Deep Learning based approaches enable the detection and recognition of complex text instances in natural images.
Optical Character Recognition (OCR) consists in automatically decoding text instances in images. The complexity of this task varies substantially from an application to another. On one hand, reading words from a scanned newspaper is relatively easy, since the text is straight, consistent and well contrasted with the background. On the other hand, a curved text instance with a creative font in a natural image is not only much more challenging to read (text recognition): it also requires a tricky preliminary step to locate the text in the image (text detection). While traditional computer vision techniques handle well the former case, the latter requires State-Of-The-Art (SOTA) deep learning methods combining CNNs and RNNs.
Two steps are necessary to read scene text, i.e. text instances “in the wild”:
Text Detection: finding the text instances in the image.
Text Recognition: Decoding each character of the detected text instances.
Due to the complexity of the font, reading the words ‘Metropolitain’ and ‘Rome’ of Fig.2 is challenging!
To better understand scene text detection and recognition, this post discusses:
Textsnake [Long et al., 2018], a text detection algorithm with the specificity of handling very complex text shapes.
MORAN [Luo et al., 2019], a text recognition algorithm using a rectification network and the attention mechanism to correct and read complicated textboxes.
FOTS [Liu et al., 2018], an end-to-end approach sharing the convolutions between the detection step and the recognition step to improve robustness and efficiency.
An interesting result from an experiment mixing up FOTS and Textsnake.
SOTA detection algorithms all use a U-net (Fig.3). They usually differ from each other with the channels they choose to output and their postprocessing methods. Indeed, the segmentation usually is not accurate enough, and postprocessing is essential to reconstruct the text box.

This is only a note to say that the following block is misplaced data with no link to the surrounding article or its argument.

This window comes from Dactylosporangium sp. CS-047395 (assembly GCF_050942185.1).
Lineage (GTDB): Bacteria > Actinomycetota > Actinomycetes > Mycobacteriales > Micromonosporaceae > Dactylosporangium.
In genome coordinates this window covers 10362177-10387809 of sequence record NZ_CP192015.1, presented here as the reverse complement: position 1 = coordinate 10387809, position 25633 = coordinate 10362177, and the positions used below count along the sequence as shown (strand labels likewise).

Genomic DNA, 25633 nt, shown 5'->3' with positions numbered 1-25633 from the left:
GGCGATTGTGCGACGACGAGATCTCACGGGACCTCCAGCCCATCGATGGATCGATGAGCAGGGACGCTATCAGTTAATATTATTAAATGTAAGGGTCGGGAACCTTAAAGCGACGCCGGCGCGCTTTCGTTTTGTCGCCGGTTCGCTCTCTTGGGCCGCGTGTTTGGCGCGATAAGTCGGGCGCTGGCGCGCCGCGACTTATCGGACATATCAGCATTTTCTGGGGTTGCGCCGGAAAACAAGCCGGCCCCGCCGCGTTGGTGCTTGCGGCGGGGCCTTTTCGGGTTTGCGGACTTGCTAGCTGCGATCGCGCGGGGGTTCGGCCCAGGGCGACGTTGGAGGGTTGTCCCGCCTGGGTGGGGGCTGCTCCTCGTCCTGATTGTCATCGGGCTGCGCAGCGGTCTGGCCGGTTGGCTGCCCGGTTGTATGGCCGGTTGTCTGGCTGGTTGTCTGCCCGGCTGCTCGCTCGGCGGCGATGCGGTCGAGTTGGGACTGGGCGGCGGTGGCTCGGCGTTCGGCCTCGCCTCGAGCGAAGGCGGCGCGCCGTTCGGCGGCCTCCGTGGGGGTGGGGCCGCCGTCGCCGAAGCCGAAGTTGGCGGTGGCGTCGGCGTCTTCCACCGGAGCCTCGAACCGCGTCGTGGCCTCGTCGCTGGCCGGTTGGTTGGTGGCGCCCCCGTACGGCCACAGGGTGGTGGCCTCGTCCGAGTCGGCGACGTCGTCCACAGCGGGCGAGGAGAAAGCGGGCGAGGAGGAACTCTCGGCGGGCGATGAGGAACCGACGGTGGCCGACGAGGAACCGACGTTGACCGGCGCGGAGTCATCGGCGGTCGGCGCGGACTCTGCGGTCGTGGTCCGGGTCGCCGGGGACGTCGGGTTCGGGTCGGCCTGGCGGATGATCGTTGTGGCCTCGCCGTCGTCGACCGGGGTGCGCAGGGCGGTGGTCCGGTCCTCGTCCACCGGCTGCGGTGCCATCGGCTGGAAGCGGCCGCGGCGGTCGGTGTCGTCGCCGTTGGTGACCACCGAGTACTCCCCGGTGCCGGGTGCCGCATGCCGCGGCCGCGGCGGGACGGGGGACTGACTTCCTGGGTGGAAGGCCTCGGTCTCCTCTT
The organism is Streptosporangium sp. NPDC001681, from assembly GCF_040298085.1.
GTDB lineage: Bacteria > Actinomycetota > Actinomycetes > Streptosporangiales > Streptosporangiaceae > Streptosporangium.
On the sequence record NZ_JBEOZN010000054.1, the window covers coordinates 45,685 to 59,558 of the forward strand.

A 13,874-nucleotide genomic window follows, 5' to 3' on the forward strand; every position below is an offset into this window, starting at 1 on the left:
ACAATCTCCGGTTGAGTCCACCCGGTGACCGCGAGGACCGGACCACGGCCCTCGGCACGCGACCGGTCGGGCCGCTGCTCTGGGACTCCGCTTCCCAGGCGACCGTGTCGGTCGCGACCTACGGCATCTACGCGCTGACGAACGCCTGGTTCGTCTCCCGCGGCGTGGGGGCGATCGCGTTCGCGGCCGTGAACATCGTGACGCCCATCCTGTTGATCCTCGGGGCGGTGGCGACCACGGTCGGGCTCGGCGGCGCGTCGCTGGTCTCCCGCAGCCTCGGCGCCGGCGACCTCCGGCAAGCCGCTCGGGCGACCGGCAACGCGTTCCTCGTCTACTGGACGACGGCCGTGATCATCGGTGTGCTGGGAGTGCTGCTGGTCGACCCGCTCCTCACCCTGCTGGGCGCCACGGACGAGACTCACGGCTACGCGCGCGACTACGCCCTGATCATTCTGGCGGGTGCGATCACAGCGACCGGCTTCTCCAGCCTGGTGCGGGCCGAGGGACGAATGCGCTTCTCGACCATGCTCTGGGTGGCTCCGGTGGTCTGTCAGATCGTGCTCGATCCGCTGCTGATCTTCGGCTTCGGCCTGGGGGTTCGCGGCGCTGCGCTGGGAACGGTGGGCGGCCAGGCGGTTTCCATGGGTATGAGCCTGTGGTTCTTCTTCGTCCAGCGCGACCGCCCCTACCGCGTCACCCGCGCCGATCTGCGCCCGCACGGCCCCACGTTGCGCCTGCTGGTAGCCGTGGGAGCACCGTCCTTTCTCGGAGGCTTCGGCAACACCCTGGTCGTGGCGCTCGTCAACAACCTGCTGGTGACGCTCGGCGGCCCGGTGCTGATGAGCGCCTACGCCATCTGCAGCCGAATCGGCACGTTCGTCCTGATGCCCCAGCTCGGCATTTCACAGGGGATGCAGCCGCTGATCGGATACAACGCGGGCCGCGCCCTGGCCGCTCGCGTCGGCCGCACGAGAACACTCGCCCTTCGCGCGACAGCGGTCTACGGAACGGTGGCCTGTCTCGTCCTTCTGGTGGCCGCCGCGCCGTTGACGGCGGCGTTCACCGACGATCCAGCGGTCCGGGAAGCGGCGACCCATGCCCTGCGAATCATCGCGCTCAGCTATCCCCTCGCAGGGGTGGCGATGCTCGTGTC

The segmentation maps shown next to each step of the encoder in Fig.3 are the result of performing a single deconvolution from there (images taken from [Zhang et al., 2019]). This visualisation highlights how the encoder progressively extracts the deep features at the expense of losing spatial information, because of the height and width reduction. Hence, progressively merging the encoded maps to the decoded maps (grey arrows) enables retrieving the spatial information lost during the encoding.
Unlike most detection algorithm, Textsnake handles text structures of any shape. To do so, the algorithm computes a one-pixel thick line, passing through the centre of the text instance, shown in green in Fig.4. A radius r associated to each point of this line enables to draw the circles delineating the text region. Additionally, an angle θ indicates the necessary rotation to apply to each circle to flatten the text.
The output channels are as follows (Fig.5):
TR (Text Region): Segmentation map indicating text and non-text pixels.
TCL (Text Center Line): Regions passing through the centre of the text instances.
radius, cos θ, sin θ: Parameters required for the construction of the circles.
For the TCL’s training, only pixels within the TR are considered. Consequently, the TCL does not learn to discriminate between text and non-text pixels, simplifying its task. Hence, the TR map enables masking the TCL map to filter out the false positives. A string of pixel is then obtained for each remaining TCL regions using an iterative striding algorithm. Lastly, the text boxes are reconstructed (Fig 4 and 5).
Textsnake only requires boxes coordinates to train. Indeed, training the TCL map does not require any extra labelling as its ground truth can be computed directly from the bounding boxes (more details in the paper).
The algorithm accurately detects the contours of complex text boxes in the wild (Fig.6.a). Fig.6.b and c demonstrate the flattening ability of Textsnake. It performs very well on slightly curved text instances. However, as the angle increases, the rectification’s quality decreases, as observed with the first and last letters of “STARBUCKS”.
There are two main approaches to text recognition, both using a CNN to preprocess the image followed by an RNN to decode the text.
CRNN* + Connectionist Temporal Classification (CTC) [Shi et al., 2016]: Currently the most common approach (used by Tesseract for instance). *CRNN = RNN on top of a CNN
CNN + Attention RNN: Currently the main area of research in text recognition. The paper detailed in this section follows this method.